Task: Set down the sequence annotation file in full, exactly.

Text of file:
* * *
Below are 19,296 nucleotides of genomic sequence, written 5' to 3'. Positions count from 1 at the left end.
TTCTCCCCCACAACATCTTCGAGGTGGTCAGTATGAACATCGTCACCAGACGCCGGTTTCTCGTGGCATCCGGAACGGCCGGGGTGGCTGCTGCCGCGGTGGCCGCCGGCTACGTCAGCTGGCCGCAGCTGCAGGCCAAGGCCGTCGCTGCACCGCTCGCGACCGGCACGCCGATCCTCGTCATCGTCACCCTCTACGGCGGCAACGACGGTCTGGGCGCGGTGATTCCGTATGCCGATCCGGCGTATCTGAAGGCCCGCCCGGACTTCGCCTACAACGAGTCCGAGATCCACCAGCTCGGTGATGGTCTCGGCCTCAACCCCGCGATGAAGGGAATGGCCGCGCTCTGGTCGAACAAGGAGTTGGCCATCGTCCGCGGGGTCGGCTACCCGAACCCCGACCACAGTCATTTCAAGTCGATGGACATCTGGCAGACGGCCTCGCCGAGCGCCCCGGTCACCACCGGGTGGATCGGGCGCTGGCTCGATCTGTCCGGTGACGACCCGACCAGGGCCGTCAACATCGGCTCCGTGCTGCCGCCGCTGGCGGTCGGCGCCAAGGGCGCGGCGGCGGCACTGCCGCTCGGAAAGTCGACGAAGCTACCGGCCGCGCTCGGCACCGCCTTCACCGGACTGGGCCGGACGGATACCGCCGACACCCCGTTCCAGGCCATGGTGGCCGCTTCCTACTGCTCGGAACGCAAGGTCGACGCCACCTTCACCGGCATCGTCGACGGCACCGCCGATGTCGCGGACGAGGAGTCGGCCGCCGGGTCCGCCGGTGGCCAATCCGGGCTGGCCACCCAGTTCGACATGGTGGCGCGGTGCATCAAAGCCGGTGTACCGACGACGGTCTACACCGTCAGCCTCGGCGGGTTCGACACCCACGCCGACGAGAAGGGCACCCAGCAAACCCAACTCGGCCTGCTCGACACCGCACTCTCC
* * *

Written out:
Below are 19,296 nucleotides of genomic sequence, written 5' to 3'. Positions count from 1 at the left end.
TTCTCCCCCACAACATCTTCGAGGTGGTCAGTATGAACATCGTCACCAGACGCCGGTTTCTCGTGGCATCCGGAACGGCCGGGGTGGCTGCTGCCGCGGTGGCCGCCGGCTACGTCAGCTGGCCGCAGCTGCAGGCCAAGGCCGTCGCTGCACCGCTCGCGACCGGCACGCCGATCCTCGTCATCGTCACCCTCTACGGCGGCAACGACGGTCTGGGCGCGGTGATTCCGTATGCCGATCCGGCGTATCTGAAGGCCCGCCCGGACTTCGCCTACAACGAGTCCGAGATCCACCAGCTCGGTGATGGTCTCGGCCTCAACCCCGCGATGAAGGGAATGGCCGCGCTCTGGTCGAACAAGGAGTTGGCCATCGTCCGCGGGGTCGGCTACCCGAACCCCGACCACAGTCATTTCAAGTCGATGGACATCTGGCAGACGGCCTCGCCGAGCGCCCCGGTCACCACCGGGTGGATCGGGCGCTGGCTCGATCTGTCCGGTGACGACCCGACCAGGGCCGTCAACATCGGCTCCGTGCTGCCGCCGCTGGCGGTCGGCGCCAAGGGCGCGGCGGCGGCACTGCCGCTCGGAAAGTCGACGAAGCTACCGGCCGCGCTCGGCACCGCCTTCACCGGACTGGGCCGGACGGATACCGCCGACACCCCGTTCCAGGCCATGGTGGCCGCTTCCTACTGCTCGGAACGCAAGGTCGACGCCACCTTCACCGGCATCGTCGACGGCACCGCCGATGTCGCGGACGAGGAGTCGGCCGCCGGGTCCGCCGGTGGCCAATCCGGGCTGGCCACCCAGTTCGACATGGTGGCGCGGTGCATCAAAGCCGGTGTACCGACGACGGTCTACACCGTCAGCCTCGGCGGGTTCGACACCCACGCCGACGAGAAGGGCACCCAGCAAACCCAACTCGGCCTGCTCGACACCGCACTCTCC